Episode 50

Sales Negotiation and Closing the Deal


May 20th, 2021

25 mins 41 secs

Season 2

Your Hosts

About this Episode

This episode talks about sales reps often getting beat up on price by clients and the reasons behind it. Also, in the discussion are ways to handle it or get away from the situation where they get beaten up.
For sales companies, people try to get the best out of what they are buying and tend to get sales reps beat up on price more often than not. It is the responsibility of the leader to train sales reps on how to deal with this situation, how to be proactive, and make sure that they are not beaten up by price. All these provide value to the service offered that often costs money.

In this episode, Sweeney and Barnes will discuss the reasons why sales reps often experience getting beat up to a lower price. They will also talk about ways to handle it to make a pricing advantage for sales reps. Also, they will share some hacks that will surely benefit sales companies. This episode will surely come in handy for most of the sales leaders who often experience having their sales reps getting beaten up by price.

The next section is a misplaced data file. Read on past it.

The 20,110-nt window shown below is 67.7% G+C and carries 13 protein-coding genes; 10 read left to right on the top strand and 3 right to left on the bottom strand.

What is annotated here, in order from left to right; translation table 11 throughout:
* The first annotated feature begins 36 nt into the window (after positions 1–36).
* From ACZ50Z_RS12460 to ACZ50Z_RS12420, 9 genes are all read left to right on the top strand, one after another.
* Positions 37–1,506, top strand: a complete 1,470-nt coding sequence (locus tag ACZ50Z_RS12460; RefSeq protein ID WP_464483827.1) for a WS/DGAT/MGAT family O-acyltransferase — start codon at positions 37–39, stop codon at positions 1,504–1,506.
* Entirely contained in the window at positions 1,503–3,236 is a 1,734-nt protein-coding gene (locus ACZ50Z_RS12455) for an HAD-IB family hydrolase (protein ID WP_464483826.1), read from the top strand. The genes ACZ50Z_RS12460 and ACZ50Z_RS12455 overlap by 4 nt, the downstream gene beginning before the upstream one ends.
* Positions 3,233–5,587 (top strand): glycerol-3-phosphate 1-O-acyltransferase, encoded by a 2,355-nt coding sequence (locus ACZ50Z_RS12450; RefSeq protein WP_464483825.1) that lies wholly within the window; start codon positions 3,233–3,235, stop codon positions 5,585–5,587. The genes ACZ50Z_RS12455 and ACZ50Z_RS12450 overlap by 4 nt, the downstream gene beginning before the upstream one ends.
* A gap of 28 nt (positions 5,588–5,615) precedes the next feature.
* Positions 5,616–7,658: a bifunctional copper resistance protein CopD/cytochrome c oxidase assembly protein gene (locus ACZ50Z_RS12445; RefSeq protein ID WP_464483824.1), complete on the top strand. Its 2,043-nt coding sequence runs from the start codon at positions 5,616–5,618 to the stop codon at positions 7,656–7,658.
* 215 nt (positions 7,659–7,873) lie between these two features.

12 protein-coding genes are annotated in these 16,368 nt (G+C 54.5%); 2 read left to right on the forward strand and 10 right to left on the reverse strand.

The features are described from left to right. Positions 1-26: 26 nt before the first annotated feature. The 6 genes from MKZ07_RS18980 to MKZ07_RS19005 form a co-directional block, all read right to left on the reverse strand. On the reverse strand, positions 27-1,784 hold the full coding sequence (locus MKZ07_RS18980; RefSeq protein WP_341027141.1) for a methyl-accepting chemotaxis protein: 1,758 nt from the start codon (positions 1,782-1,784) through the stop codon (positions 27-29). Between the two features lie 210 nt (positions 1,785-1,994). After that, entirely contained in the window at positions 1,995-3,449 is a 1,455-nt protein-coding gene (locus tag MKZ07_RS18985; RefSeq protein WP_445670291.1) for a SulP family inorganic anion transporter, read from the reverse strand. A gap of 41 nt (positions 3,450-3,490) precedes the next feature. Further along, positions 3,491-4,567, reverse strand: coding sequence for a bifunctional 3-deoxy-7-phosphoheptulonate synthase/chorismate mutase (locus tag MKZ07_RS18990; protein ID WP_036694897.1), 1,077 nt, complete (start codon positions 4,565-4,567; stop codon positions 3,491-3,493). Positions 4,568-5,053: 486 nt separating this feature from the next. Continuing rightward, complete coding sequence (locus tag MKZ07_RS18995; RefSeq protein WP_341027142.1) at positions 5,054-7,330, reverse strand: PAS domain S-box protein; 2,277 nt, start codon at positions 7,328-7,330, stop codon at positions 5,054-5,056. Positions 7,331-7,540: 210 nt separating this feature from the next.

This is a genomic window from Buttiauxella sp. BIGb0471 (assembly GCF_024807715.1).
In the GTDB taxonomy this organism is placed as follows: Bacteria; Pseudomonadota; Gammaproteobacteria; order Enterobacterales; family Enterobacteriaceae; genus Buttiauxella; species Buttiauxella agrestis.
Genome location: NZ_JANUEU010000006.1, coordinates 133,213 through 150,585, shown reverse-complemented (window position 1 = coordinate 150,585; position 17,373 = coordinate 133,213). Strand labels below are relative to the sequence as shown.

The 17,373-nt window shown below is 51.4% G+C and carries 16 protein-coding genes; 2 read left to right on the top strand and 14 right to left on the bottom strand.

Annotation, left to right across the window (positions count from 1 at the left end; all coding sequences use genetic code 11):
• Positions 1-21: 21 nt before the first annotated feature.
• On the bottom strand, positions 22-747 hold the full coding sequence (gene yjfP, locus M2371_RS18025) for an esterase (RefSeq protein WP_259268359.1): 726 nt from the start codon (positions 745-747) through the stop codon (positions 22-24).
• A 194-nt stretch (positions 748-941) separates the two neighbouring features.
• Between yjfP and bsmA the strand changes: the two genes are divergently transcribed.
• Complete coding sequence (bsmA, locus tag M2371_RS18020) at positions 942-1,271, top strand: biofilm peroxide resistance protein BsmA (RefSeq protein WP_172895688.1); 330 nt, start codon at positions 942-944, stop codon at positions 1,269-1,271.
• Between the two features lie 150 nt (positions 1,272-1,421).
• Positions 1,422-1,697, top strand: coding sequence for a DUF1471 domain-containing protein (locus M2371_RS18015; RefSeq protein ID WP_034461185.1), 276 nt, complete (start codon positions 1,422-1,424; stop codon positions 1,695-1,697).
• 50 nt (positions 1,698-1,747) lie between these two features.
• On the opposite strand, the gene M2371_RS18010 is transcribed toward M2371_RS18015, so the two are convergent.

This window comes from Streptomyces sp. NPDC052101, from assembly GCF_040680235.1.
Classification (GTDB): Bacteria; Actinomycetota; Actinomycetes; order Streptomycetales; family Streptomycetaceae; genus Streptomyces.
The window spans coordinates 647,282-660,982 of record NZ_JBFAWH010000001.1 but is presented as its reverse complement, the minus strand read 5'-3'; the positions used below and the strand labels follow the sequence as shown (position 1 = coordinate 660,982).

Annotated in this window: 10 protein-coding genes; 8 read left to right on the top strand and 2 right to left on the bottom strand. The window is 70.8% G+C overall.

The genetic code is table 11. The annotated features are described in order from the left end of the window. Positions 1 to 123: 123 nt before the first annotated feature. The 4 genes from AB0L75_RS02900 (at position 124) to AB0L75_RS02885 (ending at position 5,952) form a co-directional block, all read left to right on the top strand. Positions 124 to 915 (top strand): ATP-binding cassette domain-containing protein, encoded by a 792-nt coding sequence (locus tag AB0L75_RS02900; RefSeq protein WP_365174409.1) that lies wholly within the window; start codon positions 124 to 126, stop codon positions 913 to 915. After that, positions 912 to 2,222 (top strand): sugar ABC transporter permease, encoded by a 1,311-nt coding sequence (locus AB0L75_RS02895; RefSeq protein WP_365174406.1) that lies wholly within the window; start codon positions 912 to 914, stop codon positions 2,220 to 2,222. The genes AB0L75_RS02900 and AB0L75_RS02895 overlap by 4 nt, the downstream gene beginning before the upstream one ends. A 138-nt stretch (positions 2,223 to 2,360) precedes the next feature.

As a sales leader, how are you helping your sales reps sell value instead of price?

“Sell on the value. I don’t sell engineering rates. I don't sell little widgets and pieces. I sell a good experience. I sell an end result that’s gonna make everything better for them.” - Taylor Barnes

“If you educate the client in terms of here's why us, here is why other customers chose us, here is some tremendous feedback that we got. Here is an example of not a price of a project that went incredibly well from the result point-of-view because they chose us. Educating the client on WHY YOU. Having a very clear value proposition, having very clear CAN statements in terms of WHY YOU originally. If you lead on that kind of education, you’re going to significantly reduce the painful conversation, which is you’re not the low-cost leader.” - Taylor Barnes

“Identifying a bad fit (customer) and training a rep to know that and move on and utilize that time in other places, I would say is one of the hardest challenges I’ve seen.” - Josh Sweeney